Southern Bastards #11 Review
The issues of Southern Bastards
have been a little sporadic lately, though that’s understandable since the creators are busy guys. Jason Aaron is a high-profile writer for Marvel Comics, notably on Star Wars
, and artist Jason Latour has also carved out a nice spot for himself as the writer on the popular Spider-Gwen
title. So Southern Bastards
may have taken a backseat in recent months. Southern Bastards
#11 shows, though, that the Jasons still have a potent and volatile comic going here.
#11 is all focused around a new character, known as Brother Boone, who is a “back-to-nature” type of guy who hunts with a crossbow and is part of a Shaker-like church that uses snakes and speaks in tongues. In general, the issue is a character-driven story as we get to know Boone. Then, it intersects the main story of the series in an interesting way, when he murders a minor member of Coach Boss’ crew for raping a mentally-disabled woman. There is also a pretty clear indication that this isn’t Boone’s first murder.
For much of Southern Bastards
#11, it looks like this will be solely an issue to introduce a new character, one who will eventually connect to the story, so it was a nice surprise that Aaron and Latour so quickly brought him into the main Southern Bastards
story, at least tangentially. There are a number of ways this story could now go, but it seems like it’s being set up for Boone to square off against Coach Boss, which could be exciting because it would be a Daryl Dixon-style backwoods marksman versus a crew of deadly football gang members.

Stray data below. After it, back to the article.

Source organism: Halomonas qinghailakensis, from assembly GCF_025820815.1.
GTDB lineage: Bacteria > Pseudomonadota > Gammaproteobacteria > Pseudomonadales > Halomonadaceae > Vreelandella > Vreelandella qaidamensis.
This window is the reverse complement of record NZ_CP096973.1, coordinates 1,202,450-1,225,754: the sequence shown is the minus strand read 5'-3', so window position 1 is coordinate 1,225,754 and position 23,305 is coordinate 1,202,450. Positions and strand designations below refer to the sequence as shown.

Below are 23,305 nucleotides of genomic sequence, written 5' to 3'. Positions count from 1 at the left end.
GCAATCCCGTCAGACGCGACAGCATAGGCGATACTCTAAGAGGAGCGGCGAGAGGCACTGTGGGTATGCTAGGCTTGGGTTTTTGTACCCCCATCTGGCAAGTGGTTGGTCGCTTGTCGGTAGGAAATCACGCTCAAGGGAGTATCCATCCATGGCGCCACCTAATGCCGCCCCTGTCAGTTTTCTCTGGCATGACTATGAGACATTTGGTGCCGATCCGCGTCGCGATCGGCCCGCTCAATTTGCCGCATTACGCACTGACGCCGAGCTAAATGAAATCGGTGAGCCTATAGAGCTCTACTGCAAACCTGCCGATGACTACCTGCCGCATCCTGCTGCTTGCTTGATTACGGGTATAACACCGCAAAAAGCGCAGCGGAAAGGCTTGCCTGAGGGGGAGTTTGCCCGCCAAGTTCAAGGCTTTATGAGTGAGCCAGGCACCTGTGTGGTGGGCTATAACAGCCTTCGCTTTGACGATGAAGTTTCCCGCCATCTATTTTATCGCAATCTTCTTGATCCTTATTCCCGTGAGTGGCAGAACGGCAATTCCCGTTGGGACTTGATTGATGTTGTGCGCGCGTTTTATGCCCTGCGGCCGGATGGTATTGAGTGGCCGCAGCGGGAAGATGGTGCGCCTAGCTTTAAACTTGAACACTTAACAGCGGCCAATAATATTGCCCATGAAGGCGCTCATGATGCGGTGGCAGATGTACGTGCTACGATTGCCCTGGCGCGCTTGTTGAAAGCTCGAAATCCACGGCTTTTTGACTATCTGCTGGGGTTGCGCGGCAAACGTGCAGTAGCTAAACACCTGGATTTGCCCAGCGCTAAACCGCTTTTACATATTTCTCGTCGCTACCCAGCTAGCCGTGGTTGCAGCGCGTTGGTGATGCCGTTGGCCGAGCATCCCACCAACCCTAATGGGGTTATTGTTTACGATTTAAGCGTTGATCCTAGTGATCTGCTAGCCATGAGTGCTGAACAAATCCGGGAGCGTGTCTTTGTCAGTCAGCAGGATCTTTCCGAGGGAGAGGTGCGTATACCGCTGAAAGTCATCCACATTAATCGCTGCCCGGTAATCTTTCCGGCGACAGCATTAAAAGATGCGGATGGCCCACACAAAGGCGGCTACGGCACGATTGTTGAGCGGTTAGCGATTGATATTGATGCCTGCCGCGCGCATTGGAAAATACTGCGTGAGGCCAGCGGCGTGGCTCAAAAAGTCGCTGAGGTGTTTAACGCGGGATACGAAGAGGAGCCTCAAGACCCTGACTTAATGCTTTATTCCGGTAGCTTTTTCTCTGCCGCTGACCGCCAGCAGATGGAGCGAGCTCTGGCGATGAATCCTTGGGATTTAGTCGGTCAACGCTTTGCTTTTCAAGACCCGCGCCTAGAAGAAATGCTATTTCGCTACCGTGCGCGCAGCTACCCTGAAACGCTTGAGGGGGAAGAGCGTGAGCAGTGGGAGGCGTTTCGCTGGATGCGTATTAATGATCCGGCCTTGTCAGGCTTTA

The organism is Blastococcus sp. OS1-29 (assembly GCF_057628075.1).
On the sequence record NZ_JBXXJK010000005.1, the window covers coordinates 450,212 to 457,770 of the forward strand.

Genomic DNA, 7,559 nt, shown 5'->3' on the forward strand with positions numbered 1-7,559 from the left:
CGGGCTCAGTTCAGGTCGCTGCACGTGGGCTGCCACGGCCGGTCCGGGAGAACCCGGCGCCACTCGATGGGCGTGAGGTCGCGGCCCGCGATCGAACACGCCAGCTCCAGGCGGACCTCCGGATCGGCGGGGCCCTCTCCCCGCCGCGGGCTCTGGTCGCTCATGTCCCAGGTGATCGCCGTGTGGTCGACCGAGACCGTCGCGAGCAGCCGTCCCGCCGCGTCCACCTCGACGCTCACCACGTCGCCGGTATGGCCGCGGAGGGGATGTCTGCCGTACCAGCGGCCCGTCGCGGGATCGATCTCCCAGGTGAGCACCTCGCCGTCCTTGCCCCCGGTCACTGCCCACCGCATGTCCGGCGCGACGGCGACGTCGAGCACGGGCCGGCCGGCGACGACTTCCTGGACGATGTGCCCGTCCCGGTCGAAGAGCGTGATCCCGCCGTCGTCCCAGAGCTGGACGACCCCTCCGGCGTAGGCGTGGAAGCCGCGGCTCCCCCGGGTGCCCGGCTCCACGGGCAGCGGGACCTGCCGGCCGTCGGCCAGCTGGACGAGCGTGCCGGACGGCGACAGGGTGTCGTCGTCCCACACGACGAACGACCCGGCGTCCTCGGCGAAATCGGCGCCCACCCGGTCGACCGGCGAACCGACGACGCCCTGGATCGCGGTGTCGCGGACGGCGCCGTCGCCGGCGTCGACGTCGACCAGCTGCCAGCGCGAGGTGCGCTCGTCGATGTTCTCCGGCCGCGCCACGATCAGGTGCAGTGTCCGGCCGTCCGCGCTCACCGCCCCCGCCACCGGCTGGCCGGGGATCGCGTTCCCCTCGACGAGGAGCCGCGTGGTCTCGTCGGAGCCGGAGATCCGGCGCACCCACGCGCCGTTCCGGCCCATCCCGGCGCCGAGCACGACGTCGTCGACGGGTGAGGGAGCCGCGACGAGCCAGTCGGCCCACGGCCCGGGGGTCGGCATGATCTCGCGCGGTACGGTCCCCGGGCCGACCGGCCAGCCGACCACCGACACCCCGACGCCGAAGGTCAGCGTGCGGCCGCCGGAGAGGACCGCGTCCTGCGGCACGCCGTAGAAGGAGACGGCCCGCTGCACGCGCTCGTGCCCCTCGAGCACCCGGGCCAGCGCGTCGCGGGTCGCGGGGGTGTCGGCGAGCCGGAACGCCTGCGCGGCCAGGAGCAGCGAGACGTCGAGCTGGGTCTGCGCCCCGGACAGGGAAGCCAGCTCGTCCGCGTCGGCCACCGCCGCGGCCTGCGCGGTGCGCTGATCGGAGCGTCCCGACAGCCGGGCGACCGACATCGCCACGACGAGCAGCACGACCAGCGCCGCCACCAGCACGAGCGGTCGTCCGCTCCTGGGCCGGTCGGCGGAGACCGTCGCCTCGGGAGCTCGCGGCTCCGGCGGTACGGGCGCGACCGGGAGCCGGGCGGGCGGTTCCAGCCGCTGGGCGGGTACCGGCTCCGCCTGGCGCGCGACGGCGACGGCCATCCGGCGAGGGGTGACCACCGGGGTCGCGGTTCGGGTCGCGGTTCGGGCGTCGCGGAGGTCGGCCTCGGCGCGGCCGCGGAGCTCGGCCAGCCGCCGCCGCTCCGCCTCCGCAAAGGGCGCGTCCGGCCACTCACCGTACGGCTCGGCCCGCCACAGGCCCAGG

Another interesting element of Southern Bastards
#11 is that Aaron and Latour don’t set up Boone as some sort of force of good to face off against the crime-boss Boss. Boone is clearly a dangerous person who has a specific set of morals but ones that are rather warped. He believes God is guiding him to certain purposes – that he is an instrument of God – but the only outcomes of that religiousness which we see are destructive and murderous. So if Boone is to face off against Boss (which he clearly wants to do), it will be a bad guy versus a slightly-different bad guy.
Although Latour’s art has been pretty unconventional since the start of Southern Bastards
, mostly I have thought it worked well for the series. It is scratchy, raw and his colors add a great deal. In Southern Bastards
#11, though, Latour’s art was more inconsistent. There are some pages and panels that have a very awkward perspective and composition. The art on the issue gets better towards the end, but overall it’s not Latour’s best issue.
#11 works well as a stand-alone issue that still connects to the main story, which is not an easy trick to pull off. In some ways, the separateness of the issue lends itself well to the long gap between issues of the series (a reader doesn’t need to remember too many details from the last issue to enjoy this one). Hopefully, as the story lines intersect in future issues of Southern Bastards
, there won’t be so much time between when the issues come out.